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Why Are Some Books Considered Scripture and Others Not?

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Why Are Some Books Considered Scripture and Others Not?

Robert M. Bowman Jr.

“No disrespect to other writers and their writings, but the Scriptures are in a class by themselves.”

Historically, Christians accept the collection of books known as the Bible as belonging in a special category called Scripture or the Scriptures. Why make such a distinction? Who is to say that some writings are more important than others? Why not regard Augustine’s Confessions or C. S. Lewis’s Mere Christianity as Scripture?

The classification of a specific group of books as Scripture can be viewed from three different perspectives. The first perspective is that of the authors. Christians accept books as Scripture that were authored or authorized by prophets, apostles, or other religious figures who spoke for God. Augustine and Lewis were respected teachers, but they themselves would have rejected any suggestion that they were prophets or that their writings should be considered Scripture. We should note that books of Scripture could be penned by men who were not themselves prophets or apostles but who were doing the writing on behalf of such leaders. Many of the books of the Bible were written by scribes on behalf of someone else. For example, Baruch was a scribe for Jeremiah (Jer. 36) and Tertius was a scribe for Paul (Rom. 16:22). According to the early church, Mark wrote his Gospel based primarily on the testimony of the apostle Peter (note Mark 1:16; 16:7). Luke wrote his Gospel and Acts as a close ministry associate of the apostle Paul (compare Col. 4:14; 2 Tim. 4:11). The early Christian church considered apostolic authorship or authorization the key criterion for determining which books belonged in the New Testament.

Another perspective on the books of Scripture has to do with the inspiration of the writings. Christians affirm that books of Scripture are inspired in a sense in which other books are not. By “inspired” here is not meant that the books are uplifting (that would be “inspiring”) or that they are works of genius or great feeling. Books of Scripture may be any or all of these things, but to be inspired in this context means that God was speaking through the authors’ writing to impart revelation, to communicate his word to his people. Paul used the Greek word theopneustos, literally “God-breathed,” to describe this inspiration of Scripture (2 Tim. 3:16). Peter spoke of the writers of Scripture as being moved by the Holy Spirit to write what they did (2 Peter 1:20-21).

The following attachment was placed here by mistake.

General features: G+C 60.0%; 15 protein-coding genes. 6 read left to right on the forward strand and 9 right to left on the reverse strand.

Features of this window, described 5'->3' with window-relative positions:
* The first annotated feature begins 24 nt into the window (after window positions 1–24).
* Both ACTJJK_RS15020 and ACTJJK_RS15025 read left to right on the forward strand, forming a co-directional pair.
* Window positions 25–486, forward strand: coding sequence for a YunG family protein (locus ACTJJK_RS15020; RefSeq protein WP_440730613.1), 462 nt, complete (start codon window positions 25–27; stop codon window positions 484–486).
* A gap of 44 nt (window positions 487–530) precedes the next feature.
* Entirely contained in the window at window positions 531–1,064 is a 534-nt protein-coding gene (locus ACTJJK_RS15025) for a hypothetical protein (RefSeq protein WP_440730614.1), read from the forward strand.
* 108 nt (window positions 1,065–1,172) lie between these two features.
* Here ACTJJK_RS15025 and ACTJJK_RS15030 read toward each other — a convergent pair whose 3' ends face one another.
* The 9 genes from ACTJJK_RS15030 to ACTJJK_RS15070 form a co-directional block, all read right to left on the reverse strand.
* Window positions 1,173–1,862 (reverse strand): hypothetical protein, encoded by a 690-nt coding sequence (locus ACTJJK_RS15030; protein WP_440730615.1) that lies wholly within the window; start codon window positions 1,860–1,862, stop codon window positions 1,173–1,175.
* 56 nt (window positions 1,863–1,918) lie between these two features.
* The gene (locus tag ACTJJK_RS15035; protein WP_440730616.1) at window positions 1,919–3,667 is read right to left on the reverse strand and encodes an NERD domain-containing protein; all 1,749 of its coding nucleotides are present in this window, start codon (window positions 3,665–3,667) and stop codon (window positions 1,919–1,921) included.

Third, the books of Scripture are unique by virtue of their authority for the people of God across time. That is, a book is considered Scripture because it came to function for the Israelite people in Old Testament times or for the church since the time of the apostles as authoritative for the entire community. The earliest collection of books that functioned in this way was the Pentateuch (Genesis through Deuteronomy), which Jews call the Torah (law, instruction). The Torah set forth the foundational events and the “constitution” or governing principles of the people of Israel under the covenant that God had made with them through Moses. Likewise, the Gospels set forth the foundational events of the new covenant—the death and resurrection of Jesus. In different ways, all of the books of the Bible function collectively as the foundational documents of the Christian church, the authoritative norm for the people of Jesus Christ.

To affirm that some books (and not others) are Scripture is to affirm that all three of these things are true of those books. Scripture is unique because it is the word of God spoken through prophets and apostles and given to God’s people to function as their charter documents. No disrespect to other writers and their writings, but the Scriptures are in a class by themselves.


For Further Study

Cameron, Nigel M. de S. “Bible, Inspiration of.” In Baker’s Evangelical Dictionary of Biblical Theology, ed. Walter E. Elwell. Grand Rapids: Baker, 1996. [offsite link]